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FRANSEN: When ‘be aggressive’ harms others off the field

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elena color sidedCollege and professional football seasons are underway and while I get my fill from checking the generally poor showing of Minnesota teams, I am not as attached to what is going on as some of my classmates.

However Monday’s headlines suggest our football culture has a lot more going on than statistics. The National College Athletics Association lifted its restrictions on Penn State’s football program two years before the previously set time, while the Baltimore Ravens terminated Ray Rice’s contract after video confirmation showed him punching Janay Palmer, his then-fiancée and now wife.

News of these stories broke around the same time Monday and has continued to unfold, with statements such as Palmer’s Instagram comment calling on the media to leave the issue alone and respect the couple’s privacy.

“No one knows the pain that the media & unwanted options from the public has caused my family. To make us relive a moment in our lives that we regret everyday is a horrible thing,” said Palmer.

While these events are distributed to the masses, often in a sensationalized manner, the main conversation should revolve around the social issues brought up and how we need to react to them. In the case of Rice and Palmer, domestic violence is the hot-button issue with a greater question of how violence relates to physical skill in athletics.

Football players spend their careers either hitting or avoiding being hit by other men in a game where aggression and defense are the keys to success. Hockey fights are an exciting part of the game where fans stand on their feet for their team’s player to win out. This behavior is normal in the game, providing entertainment in the moment and the greater context of the game.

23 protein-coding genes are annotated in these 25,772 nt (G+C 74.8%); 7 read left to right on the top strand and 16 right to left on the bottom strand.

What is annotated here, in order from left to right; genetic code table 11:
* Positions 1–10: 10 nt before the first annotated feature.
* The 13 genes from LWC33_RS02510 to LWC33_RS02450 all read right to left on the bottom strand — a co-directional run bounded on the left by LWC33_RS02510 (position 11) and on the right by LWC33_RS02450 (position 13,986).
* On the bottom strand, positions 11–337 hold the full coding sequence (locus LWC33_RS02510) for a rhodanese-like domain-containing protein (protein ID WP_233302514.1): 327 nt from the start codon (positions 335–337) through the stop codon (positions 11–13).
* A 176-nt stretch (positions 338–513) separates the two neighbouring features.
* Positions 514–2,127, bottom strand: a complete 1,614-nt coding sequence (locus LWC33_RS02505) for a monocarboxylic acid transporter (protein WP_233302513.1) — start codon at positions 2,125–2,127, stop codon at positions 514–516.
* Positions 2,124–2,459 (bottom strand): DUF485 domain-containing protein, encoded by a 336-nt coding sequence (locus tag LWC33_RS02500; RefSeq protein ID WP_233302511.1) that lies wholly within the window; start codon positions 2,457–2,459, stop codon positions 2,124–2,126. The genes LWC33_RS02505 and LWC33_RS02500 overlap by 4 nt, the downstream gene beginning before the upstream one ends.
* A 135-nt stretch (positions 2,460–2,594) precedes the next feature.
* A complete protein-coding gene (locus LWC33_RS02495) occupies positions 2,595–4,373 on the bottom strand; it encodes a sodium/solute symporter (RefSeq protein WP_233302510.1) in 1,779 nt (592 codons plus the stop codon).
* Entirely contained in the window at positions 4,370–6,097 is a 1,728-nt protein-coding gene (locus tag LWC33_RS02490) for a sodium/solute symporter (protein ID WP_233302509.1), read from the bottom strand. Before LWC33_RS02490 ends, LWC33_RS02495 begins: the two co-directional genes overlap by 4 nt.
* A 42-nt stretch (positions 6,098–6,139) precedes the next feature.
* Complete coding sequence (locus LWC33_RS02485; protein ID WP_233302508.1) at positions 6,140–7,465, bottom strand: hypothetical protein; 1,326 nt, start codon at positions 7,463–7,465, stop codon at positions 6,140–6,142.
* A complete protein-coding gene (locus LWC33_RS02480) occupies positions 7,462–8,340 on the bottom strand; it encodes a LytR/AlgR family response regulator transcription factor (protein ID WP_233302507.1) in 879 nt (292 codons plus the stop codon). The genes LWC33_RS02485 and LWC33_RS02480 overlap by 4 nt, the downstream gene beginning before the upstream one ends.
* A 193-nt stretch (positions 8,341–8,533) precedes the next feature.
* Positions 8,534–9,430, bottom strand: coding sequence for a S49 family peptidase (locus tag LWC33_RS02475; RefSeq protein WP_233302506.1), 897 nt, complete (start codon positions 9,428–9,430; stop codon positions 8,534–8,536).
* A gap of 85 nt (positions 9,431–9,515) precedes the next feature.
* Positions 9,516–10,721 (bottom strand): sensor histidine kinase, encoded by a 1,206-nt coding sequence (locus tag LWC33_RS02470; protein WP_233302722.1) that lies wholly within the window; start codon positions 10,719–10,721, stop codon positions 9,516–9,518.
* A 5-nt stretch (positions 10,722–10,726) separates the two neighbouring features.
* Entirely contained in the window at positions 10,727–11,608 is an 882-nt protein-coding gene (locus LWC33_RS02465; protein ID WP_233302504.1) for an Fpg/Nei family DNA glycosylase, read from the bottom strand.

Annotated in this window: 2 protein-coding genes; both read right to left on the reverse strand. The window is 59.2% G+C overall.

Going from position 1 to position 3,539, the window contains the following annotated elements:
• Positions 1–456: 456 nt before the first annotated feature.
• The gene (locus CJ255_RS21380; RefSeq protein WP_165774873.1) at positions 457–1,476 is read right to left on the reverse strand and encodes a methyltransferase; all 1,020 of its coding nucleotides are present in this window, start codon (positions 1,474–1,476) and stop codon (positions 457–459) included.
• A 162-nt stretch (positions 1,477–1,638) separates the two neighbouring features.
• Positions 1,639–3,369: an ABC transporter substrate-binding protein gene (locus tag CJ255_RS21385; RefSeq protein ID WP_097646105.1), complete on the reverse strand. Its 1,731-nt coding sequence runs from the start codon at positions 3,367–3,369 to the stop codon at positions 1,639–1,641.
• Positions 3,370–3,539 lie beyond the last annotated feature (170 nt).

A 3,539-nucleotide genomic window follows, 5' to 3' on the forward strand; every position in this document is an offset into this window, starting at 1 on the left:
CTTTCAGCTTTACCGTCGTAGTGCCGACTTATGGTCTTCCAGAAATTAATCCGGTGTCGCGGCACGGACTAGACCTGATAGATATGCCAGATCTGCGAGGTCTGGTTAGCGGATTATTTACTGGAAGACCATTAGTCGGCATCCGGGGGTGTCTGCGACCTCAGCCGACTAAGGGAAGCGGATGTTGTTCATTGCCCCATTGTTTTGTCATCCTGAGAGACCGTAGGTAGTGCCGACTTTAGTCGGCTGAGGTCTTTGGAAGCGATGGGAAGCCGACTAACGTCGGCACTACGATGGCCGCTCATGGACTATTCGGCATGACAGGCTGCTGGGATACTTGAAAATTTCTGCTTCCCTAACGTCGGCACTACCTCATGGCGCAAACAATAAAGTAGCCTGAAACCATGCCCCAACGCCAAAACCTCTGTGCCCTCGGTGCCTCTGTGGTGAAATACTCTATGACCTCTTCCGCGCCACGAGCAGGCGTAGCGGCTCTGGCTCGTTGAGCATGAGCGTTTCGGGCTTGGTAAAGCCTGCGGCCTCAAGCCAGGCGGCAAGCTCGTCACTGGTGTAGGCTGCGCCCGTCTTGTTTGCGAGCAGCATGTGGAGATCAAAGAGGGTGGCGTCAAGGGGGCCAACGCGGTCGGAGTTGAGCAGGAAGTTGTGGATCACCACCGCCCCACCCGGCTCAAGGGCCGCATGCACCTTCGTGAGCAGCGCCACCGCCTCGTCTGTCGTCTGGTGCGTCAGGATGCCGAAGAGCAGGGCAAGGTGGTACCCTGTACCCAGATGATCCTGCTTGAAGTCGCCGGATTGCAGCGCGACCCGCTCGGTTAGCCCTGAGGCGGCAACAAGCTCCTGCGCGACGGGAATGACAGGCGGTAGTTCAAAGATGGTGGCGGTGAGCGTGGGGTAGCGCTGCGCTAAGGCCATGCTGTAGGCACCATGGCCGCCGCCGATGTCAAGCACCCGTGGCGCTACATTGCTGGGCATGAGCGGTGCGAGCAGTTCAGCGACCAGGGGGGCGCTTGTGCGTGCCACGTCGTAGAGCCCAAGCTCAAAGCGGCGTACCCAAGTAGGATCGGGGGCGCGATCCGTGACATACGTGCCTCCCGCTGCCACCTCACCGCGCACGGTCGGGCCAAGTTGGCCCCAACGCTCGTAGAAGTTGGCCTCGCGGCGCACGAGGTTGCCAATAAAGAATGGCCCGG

We praise these displays of physicality, yet there is little note on how these actions would be taken outside the context of athletics. Rice’s actions are an extreme case for professional and collegiate athletes and while the vast majority of athletes don’t exhibit these same behaviors, there could be more that do behind closed doors. Differentiating positive and negative aggression may be difficult when hitting someone elicits praise in some sports but not so much in athletes’ personal lives.

While some people think aggressive aspects like fights or big tackles should be restricted, sports will continue to be physical, with hits and checks leading to game-changing moments. But if this physicality is what keeps us on the edge of our seat until the last minute, we might need to rethink our perception of violence in its many manifestations. Aggressive pastimes should not translate to violence in the home and this holds true for both players and viewers.

Society’s domestic violence problem is not going anywhere if we are unable to change how we see aggressive activity in its different forms. The violence in our entertainment, from movies to sporting events, may lose its shock value, but we need to remain conscious of how violence plays out in our society to the detriment of many.

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